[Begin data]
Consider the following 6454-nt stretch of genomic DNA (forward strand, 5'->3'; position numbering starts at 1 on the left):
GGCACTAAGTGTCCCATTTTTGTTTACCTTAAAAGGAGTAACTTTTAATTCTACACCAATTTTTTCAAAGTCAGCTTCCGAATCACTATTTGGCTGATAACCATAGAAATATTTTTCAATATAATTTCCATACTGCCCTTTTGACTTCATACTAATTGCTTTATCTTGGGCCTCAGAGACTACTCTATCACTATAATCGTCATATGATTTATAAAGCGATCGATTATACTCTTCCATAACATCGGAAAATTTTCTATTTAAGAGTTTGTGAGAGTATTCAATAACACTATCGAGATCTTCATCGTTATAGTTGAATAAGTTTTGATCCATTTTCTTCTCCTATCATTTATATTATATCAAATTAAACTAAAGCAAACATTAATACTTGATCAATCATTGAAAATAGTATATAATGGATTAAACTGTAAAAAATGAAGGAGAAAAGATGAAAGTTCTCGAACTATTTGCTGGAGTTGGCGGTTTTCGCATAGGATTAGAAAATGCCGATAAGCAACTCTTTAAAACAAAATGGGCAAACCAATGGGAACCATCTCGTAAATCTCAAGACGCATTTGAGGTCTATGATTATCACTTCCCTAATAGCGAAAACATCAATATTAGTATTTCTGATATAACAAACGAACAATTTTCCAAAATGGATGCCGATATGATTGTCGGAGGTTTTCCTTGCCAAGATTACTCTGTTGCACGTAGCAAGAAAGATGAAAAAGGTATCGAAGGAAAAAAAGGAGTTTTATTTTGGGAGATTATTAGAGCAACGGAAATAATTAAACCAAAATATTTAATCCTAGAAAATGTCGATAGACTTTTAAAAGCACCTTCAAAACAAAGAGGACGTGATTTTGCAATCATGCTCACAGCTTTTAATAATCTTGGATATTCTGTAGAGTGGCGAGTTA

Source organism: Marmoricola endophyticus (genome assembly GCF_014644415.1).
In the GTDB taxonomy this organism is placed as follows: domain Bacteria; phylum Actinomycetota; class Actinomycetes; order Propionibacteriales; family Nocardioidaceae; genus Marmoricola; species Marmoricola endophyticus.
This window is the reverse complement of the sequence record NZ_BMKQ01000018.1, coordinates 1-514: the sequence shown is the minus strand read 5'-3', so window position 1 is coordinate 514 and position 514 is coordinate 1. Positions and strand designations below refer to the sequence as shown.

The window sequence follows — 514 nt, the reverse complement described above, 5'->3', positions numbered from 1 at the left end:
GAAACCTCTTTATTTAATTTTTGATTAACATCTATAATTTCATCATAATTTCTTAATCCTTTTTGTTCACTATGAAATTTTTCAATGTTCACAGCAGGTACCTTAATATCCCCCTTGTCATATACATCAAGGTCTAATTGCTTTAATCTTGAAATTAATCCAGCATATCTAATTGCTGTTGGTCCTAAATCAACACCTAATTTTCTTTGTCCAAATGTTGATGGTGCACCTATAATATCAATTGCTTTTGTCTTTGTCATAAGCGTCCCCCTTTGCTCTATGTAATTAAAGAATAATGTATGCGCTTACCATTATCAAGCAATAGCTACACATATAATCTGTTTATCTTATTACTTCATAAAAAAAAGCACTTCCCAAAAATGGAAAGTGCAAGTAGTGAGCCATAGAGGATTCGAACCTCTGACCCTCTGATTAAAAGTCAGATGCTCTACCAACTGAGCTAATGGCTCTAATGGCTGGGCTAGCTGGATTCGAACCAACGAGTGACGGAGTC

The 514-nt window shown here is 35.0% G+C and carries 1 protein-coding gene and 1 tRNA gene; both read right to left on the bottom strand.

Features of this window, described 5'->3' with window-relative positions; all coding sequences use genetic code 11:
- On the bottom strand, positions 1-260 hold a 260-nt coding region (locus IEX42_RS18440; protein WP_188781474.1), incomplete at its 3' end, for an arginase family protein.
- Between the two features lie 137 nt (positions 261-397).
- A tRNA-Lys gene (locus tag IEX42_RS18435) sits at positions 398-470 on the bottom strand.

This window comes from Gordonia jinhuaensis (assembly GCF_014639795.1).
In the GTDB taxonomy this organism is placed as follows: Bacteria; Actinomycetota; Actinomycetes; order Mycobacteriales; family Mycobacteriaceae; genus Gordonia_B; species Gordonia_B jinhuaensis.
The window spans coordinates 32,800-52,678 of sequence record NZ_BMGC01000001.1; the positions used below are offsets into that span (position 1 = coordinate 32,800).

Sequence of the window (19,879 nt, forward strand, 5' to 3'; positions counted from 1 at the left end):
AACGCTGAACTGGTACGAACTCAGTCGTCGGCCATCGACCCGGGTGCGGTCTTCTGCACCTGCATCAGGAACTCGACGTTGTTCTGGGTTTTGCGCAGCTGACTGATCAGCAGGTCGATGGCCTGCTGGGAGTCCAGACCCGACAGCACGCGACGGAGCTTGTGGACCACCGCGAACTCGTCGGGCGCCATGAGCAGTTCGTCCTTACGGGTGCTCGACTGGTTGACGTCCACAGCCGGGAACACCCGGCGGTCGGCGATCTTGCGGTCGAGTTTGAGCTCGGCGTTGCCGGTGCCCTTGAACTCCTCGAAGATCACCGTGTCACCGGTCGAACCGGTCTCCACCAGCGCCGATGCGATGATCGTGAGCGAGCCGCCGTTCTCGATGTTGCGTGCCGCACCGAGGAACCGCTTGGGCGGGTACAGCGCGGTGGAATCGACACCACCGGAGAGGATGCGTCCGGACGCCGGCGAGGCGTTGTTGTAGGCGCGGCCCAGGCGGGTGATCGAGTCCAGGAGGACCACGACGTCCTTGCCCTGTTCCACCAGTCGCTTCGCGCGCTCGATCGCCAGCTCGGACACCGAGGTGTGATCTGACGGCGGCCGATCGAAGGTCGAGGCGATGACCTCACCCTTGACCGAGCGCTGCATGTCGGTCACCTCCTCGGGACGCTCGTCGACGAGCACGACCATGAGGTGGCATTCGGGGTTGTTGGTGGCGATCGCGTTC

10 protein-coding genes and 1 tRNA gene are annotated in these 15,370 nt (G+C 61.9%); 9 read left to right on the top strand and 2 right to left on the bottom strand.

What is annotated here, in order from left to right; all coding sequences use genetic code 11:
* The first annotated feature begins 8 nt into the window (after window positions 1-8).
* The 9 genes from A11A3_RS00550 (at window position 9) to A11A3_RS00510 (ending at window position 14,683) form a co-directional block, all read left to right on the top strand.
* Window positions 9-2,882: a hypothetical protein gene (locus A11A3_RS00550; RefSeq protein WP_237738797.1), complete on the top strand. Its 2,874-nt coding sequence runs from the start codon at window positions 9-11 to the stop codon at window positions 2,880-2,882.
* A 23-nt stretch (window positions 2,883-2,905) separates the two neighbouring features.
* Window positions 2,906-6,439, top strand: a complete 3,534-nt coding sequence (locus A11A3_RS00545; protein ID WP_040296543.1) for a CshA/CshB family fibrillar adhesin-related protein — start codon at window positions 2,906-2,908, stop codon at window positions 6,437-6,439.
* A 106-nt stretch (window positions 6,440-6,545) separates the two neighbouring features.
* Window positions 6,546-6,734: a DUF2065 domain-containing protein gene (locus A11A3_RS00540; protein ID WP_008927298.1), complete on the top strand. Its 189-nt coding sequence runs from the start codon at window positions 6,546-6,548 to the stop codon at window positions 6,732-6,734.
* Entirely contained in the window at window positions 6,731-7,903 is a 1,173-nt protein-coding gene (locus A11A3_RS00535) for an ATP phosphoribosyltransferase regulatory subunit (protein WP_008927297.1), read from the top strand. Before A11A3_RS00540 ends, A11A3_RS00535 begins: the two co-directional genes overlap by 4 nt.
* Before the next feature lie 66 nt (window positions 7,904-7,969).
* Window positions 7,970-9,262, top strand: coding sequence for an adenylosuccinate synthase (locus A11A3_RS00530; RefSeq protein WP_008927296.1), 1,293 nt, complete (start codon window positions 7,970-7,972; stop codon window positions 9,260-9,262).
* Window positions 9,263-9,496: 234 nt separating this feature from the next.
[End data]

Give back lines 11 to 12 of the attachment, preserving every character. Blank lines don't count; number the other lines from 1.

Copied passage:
- Between the two features lie 137 nt (positions 261-397).
- A tRNA-Lys gene (locus tag IEX42_RS18435) sits at positions 398-470 on the bottom strand.